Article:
12 finalists compete for up to $100,000 at RBC Fast Pitch Competition
Student entrepreneurs take the stage on April 15
By Ashley Tymko
From streamlining the agriculture industry to having artisan pizza made in a vending machine, students flex their entrepreneurial muscles to compete for their share in up to $100,000, at the 2016 RBC Fast Pitch Competition hosted by the Hunter Centre for Entrepreneurship and Innovation.
“The largest competition of its kind in Canada, the RBC Fast Pitch Competition sets the Haskayne School of Business apart by providing startup cash, advisory support and mentorship, and has led to the creation of new opportunities for students from all disciplines across our great campus,” says Kim Neutens, director of the Hunter Centre of Entrepreneurship and Innovation.
In today’s economic climate, we are teaching our students that innovation is key. The competition involves second-year Haskayne students enrolled in Entrepreneurial Thinking 317, and tasks them with researching and developing a sustainable new venture.
Celebrate and reward budding entrepreneurs
“Thanks to the generous support of the RBC Foundation and our in-kind service providers — McCarthy Tétrault and Market Grade — we have created a unique forum to celebrate and reward our budding entrepreneurs.
“In this course, we inspire and guide them to launch new ventures by teaching them to identify real opportunities for product, process or social change,” continues Neutens.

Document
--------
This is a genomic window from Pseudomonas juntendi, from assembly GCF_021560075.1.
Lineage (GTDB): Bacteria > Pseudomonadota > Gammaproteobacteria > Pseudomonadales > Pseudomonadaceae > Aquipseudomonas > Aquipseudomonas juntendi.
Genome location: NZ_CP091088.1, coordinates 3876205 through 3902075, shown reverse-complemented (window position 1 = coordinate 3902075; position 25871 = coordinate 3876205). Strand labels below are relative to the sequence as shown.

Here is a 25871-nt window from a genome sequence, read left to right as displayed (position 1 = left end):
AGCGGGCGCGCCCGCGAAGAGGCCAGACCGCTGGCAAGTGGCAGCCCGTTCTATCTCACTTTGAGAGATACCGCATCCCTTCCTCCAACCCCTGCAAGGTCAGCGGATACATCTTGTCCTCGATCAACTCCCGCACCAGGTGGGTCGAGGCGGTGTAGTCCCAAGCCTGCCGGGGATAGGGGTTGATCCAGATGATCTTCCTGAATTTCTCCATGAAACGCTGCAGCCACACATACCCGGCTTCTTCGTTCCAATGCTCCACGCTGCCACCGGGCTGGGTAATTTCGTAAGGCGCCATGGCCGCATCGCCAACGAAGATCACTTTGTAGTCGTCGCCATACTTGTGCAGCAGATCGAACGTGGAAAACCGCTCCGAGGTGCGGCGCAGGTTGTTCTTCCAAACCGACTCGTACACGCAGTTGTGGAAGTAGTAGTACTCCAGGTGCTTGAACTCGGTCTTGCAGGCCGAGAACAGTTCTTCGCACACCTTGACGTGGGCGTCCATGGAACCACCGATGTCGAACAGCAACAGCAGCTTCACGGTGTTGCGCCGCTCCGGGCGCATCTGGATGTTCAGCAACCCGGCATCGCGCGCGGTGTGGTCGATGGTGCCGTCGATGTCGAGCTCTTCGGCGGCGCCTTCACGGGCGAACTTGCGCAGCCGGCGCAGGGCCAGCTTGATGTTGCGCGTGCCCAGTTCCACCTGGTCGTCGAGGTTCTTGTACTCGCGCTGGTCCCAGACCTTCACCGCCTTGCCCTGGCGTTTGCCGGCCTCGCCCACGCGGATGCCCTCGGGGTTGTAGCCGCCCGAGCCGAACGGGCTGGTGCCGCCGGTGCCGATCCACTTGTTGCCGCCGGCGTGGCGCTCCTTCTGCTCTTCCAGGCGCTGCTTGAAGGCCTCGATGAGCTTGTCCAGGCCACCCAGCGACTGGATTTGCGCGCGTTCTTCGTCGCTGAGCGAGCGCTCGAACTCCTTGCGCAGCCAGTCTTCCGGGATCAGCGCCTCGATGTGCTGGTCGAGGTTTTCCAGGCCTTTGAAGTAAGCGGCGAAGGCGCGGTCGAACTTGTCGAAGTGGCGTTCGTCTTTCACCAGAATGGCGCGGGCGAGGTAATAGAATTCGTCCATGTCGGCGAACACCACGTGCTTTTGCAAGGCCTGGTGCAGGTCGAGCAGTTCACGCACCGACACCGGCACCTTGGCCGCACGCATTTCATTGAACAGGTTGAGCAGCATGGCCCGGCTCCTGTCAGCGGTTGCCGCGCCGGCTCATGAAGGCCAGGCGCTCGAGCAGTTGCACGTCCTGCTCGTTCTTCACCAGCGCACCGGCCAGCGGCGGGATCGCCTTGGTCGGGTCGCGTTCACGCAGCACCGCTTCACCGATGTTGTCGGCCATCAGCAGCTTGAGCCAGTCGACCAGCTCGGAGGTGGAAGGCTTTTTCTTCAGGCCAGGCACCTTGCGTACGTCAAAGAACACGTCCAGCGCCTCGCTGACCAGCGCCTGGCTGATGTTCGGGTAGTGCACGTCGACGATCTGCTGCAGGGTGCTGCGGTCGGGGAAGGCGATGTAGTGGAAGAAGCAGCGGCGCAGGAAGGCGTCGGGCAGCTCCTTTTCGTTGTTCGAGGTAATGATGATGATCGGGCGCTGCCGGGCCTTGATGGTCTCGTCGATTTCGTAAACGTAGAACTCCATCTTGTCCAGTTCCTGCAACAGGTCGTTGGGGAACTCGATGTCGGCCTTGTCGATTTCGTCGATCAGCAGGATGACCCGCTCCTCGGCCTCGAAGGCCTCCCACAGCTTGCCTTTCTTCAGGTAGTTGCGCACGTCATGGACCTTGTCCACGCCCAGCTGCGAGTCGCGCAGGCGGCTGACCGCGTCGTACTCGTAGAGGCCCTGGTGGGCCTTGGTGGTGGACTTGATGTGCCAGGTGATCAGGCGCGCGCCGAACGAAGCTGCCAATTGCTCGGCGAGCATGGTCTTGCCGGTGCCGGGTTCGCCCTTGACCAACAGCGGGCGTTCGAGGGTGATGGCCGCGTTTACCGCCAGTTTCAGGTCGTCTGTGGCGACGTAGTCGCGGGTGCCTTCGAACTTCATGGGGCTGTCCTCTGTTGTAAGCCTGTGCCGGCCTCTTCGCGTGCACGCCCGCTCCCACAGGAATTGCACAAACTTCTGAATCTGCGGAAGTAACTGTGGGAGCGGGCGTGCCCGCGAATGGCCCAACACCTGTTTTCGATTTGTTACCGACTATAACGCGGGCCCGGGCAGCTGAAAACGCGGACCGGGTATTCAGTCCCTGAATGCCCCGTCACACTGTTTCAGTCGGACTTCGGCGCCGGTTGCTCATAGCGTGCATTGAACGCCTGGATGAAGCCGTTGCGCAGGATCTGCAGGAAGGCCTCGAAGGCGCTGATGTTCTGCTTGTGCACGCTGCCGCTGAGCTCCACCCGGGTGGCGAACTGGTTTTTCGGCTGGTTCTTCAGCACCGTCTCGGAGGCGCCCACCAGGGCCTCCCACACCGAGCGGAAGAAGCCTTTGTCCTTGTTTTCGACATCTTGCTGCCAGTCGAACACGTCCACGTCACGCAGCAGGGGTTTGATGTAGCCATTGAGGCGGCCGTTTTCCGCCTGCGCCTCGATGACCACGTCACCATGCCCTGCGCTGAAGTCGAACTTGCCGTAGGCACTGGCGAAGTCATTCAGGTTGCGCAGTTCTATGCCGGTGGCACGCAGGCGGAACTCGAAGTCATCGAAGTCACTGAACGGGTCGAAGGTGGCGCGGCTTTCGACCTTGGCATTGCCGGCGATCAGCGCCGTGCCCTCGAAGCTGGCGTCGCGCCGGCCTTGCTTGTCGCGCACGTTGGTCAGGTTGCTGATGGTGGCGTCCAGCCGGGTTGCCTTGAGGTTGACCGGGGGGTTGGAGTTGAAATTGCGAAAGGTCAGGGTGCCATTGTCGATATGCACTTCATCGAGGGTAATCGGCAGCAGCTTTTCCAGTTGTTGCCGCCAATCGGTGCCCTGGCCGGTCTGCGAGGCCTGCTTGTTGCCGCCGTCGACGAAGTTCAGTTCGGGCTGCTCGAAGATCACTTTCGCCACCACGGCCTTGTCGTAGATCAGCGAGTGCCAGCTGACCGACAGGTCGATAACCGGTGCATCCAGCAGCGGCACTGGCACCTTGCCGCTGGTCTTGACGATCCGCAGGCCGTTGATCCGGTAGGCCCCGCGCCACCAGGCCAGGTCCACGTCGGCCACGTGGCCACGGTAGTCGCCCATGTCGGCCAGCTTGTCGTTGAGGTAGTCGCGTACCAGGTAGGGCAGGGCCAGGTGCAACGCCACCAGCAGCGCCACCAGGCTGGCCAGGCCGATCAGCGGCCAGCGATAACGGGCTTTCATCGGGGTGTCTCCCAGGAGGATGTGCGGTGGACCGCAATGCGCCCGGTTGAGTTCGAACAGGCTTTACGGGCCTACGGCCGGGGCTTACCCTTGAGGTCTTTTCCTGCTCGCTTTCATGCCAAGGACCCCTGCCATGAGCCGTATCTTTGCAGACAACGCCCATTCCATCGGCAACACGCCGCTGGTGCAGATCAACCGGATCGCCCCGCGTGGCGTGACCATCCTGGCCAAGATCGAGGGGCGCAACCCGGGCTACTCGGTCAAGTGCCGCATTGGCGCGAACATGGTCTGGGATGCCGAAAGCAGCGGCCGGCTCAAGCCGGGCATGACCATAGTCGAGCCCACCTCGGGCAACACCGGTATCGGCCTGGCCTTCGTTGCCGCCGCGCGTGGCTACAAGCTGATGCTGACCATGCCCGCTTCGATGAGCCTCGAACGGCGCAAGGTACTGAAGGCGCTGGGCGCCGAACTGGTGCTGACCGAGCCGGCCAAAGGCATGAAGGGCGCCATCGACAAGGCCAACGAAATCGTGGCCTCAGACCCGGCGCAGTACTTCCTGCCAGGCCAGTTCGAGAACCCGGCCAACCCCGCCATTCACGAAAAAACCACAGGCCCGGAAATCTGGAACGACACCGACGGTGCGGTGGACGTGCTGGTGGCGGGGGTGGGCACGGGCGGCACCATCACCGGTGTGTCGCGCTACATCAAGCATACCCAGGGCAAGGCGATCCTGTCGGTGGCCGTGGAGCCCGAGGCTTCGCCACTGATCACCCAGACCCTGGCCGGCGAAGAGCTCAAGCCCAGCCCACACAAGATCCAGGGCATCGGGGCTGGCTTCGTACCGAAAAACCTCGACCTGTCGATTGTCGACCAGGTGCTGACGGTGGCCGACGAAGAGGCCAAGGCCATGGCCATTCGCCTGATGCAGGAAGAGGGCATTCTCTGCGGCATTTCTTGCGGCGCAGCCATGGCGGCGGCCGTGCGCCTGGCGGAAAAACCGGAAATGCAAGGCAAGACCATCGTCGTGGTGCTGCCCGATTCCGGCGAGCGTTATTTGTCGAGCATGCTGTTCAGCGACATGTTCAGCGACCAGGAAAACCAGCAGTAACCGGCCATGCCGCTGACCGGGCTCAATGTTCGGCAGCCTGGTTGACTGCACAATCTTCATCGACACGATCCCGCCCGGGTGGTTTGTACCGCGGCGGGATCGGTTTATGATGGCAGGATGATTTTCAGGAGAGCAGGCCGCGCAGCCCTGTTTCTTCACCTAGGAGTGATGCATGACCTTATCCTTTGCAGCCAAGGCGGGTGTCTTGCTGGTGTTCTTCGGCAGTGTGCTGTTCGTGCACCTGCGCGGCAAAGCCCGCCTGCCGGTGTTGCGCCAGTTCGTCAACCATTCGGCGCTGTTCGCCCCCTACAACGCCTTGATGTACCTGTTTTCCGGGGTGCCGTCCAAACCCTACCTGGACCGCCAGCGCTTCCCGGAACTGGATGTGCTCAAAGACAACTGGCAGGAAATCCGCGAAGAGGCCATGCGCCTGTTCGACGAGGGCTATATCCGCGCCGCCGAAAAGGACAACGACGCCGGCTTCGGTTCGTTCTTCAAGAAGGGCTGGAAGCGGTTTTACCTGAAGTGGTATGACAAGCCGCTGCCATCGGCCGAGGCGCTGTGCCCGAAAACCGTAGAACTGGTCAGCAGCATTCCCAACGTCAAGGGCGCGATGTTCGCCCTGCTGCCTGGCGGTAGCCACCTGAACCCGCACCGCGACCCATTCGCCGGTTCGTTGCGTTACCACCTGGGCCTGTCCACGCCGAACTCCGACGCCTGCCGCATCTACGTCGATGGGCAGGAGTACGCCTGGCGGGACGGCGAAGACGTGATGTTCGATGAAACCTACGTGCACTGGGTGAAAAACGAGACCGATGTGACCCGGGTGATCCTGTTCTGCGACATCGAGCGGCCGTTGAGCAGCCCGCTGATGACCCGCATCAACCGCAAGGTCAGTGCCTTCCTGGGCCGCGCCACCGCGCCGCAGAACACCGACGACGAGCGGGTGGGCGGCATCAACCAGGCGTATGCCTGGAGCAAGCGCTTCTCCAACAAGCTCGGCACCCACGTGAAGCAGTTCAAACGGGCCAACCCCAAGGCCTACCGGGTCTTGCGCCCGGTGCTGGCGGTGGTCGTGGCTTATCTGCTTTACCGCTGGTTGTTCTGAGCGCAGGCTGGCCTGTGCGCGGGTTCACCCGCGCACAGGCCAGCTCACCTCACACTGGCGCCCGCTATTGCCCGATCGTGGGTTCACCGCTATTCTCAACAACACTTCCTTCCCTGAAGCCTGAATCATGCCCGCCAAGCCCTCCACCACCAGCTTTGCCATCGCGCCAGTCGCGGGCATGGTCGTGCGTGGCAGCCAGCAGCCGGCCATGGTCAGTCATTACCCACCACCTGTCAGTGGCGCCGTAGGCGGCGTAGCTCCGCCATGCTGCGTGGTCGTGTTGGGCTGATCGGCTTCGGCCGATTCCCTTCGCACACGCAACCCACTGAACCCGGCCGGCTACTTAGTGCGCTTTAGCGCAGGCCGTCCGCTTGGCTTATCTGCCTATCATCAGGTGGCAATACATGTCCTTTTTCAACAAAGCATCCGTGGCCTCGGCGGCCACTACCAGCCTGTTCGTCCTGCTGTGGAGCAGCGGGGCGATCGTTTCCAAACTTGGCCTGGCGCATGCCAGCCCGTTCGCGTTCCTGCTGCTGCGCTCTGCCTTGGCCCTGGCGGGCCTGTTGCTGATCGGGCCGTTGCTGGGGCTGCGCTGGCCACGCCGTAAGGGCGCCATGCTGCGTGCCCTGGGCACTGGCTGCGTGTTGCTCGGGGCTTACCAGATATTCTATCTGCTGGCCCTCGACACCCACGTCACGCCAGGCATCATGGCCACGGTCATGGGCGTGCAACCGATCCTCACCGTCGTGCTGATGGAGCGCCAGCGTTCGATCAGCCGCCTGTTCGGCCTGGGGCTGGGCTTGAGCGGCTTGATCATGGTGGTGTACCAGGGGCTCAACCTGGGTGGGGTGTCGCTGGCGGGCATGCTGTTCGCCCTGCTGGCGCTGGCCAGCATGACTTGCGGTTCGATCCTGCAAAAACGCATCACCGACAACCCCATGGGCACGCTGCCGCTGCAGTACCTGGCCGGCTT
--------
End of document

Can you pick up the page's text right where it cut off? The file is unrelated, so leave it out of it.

This intensive, experiential course saw 500 students from the fall and winter semesters collectively put in 1,500 hours of rigorous problem-solving, and were supported by 106 business advisors and presented to 42 judges. One hundred student teams competed to be one of 12 finalists who will pitch their ideas in front of a panel of esteemed judges on April 15.
‘We are treating this like a job’
It has been a full year since Securelet presented their new venture on the RBC Fast Pitch stage and took home first place at the flagship competition. Current team members, Reagan Nagel, Renae McArthur and Cassidee Smith, are working hard to make their new venture a reality.
“We are treating this like a job,” says Smith. “We are moving forward. We brought in an electrical engineer to help create the prototype.”
Securelet is a revolution in campus security that will give students peace of mind in an unpredictable environment. If a student feels threatened on a school campus, the Securelet will have a button that will send your exact location to Campus Security without relying on the use of your phone.
“The Hunter Centre for Entrepreneurship and Innovation and the sponsors have provided us with invaluable resources, support and connections. Winning has given us the tools to move forward with our idea,” concludes Smith.
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